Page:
I also wasn’t sure how they’d work aesthetically on a Kostal – to my eyes, they seem to suit some builds well but not others. Given Jason’s output – I’ve yet to see an instrument of his that didn’t look fantastic – if anyone could make this work, I’m sure Jason could.

Still, I’ve lived without fan frets so far, and figured it’s not something I’d miss. So I'm afraid I've not bucked the trend and gone for what might have been the first fan fretted Kostal.


I do enjoy a the comfort of a good arm-cage – and even rib-cage - bevel (and/or bevelled binding, like Tom Doer’s). These weren’t on the table, again I think primarily for sonic reasons. Jason does, however, offer a Manzer-style wedge. Whilst to my mind they serve slightly different purposes (both would be ideal), on a big guitar like the MD, the wedge seemed pretty much essential to me. I’m already finding my Lowden Os and Lowden Baritone pretty big, and fear that’ll only become more of a struggle as the years advance!

The rest of the specs

… were pretty straightforward:
  • Wide and slim neck (47mm nut, ideally 60mm string spacing at the bridge – though that may need to be tucked in a bit as Jason’s current design has a maximum width for the fingerboard at the body join).
  • Nice flat-ish fretboard - 20' radius is Jason's standard, so that's fine.
  • Gold Gotoh 510 21:1 ratio with ebony buttons
  • An endgraft that won't be ruined if I decide to put a second end pin in it. Possibly for a DPA 4060 mic or two, wired to a separate endpin - or maybe something else ... I'm just thinking future proofing here. The main endpin will be for a K&K PWM, and will have the option to wire in a Seymour Duncan SA-6 MagMic for live situations which need the additional feedback resistance (even if putting a magnetic in such a responsive guitar is a bit criminal! But it won't live there permanently...).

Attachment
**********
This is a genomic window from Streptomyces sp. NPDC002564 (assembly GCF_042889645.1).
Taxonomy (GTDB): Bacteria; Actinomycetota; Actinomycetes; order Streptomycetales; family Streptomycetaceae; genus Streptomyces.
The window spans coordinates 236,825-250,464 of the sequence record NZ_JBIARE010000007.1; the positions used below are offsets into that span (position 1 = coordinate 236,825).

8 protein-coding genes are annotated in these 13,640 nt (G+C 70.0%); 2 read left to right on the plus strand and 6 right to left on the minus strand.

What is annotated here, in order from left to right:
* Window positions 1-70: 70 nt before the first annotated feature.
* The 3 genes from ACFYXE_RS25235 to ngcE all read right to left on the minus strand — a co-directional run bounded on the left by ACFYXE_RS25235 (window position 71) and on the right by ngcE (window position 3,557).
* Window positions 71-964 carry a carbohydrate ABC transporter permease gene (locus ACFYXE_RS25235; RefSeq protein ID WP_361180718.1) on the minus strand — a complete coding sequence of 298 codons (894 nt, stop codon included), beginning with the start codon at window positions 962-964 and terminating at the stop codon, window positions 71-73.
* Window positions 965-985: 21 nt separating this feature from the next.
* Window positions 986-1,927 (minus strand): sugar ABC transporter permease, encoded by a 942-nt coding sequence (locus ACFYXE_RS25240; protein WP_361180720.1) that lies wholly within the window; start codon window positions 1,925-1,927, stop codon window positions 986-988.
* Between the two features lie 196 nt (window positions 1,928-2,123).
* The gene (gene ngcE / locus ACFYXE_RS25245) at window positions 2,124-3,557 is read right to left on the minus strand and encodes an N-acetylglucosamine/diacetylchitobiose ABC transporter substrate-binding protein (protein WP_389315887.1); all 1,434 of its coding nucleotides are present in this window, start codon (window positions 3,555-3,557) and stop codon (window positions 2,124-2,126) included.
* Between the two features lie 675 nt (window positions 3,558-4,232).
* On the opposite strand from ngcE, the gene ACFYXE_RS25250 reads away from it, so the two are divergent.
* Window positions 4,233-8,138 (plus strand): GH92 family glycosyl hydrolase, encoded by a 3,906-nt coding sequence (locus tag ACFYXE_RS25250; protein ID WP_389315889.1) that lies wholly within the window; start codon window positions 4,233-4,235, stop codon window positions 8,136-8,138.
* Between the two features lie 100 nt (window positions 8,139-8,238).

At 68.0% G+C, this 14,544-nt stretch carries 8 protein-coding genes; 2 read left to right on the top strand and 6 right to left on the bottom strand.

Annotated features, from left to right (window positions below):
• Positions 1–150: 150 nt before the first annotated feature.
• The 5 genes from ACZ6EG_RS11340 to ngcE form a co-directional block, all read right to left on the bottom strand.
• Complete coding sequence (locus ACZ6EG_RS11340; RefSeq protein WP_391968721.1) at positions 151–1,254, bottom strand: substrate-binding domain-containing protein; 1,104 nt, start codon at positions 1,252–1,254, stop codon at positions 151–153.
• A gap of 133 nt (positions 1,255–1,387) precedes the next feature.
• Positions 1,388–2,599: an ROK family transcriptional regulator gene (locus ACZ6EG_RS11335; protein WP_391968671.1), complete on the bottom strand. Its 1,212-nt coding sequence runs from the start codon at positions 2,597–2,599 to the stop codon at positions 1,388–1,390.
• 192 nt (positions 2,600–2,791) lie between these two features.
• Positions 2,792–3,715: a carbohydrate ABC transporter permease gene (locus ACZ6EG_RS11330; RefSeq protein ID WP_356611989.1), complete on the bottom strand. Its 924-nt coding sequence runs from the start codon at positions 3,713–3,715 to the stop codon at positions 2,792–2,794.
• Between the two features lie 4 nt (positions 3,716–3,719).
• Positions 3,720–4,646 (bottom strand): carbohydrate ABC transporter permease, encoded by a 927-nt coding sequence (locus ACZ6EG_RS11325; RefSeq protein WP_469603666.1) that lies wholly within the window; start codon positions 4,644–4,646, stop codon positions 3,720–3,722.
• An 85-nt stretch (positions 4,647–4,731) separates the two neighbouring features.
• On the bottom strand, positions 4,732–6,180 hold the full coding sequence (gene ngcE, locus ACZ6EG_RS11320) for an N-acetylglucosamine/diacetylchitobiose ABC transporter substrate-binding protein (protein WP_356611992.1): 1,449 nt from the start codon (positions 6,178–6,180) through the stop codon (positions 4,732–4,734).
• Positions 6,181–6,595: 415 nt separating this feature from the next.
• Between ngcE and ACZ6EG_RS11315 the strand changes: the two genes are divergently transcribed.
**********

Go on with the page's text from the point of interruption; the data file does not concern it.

• Kostal dots – The glow in the dark fret markers are back! Whilst I often play with my eyes closed when I’m really focussed, these are just too much fun! And not something I thought I’d regret, given this salutary warning … !
  • Cutaway (essential for my playing, and they just look great on the MD too)
  • Generally understated elegance, when it comes to aesthetics, which Jason does so well – so no wild/brightly coloured rosette, no fretboard markers or extra inlays (beyond the standard coachline) – and keeping the colour palette fairly limited. So:
    - Ebony trim all over (neck, binding, heel cap, and headstock front and back)
    - Ebony inner sides (to tie all that trim together – in much the same way that repetition of the cutaway, headstock and heel cap curve link up, and the carving of the bridge and the headstock echo each other – some of Jason’s standard - and incredibly tasteful - touches!).
    - I had real job here talking Jason out of the "Hello Kitty" headstock inlay, 3mm thick Dayglo Pink finish on everything and a bigsby trem. I think Justonwo must be a bad influence...
  • Woods for the back and sides and the top – well, that’s a whole different topic … and one for a separate post!

All the best,


Wolfram 11-19-2015 03:09 AM

Congratulations Dan!

I'll be enjoying watching this thread - Jason builds a truly fantastic guitar, and there's nothing else with a voice quite like a Modified Dread.

I'd be very interested in what you have chosen with Jason for the top, back and sides.


steveh 11-19-2015 01:11 PM


Originally Posted by nobo (Post 4719245)
SpecificationsHowever, Steve H’s Kostal OM (and, more recently, Vicov's) gave me serious pause for thought (thank you both for letting me sully them with my paws!)

The pleasure was all mine Dan, especially since you can clearly play.

The OM or MD question is vexed and one that I'd find more difficult to answer after having had both for a couple of years. I thought the MD would be a bit too rich for everyday noodling after work, which is what I do (like most of us I suspect), but - hey - it seems I like foie gras every day!

So, that "one" guitar to rule them all. Hmmmm. Difficult, especially if the OM was like Vics...


nobo 11-19-2015 01:20 PM

Thanks Steve! Very kind of you sir!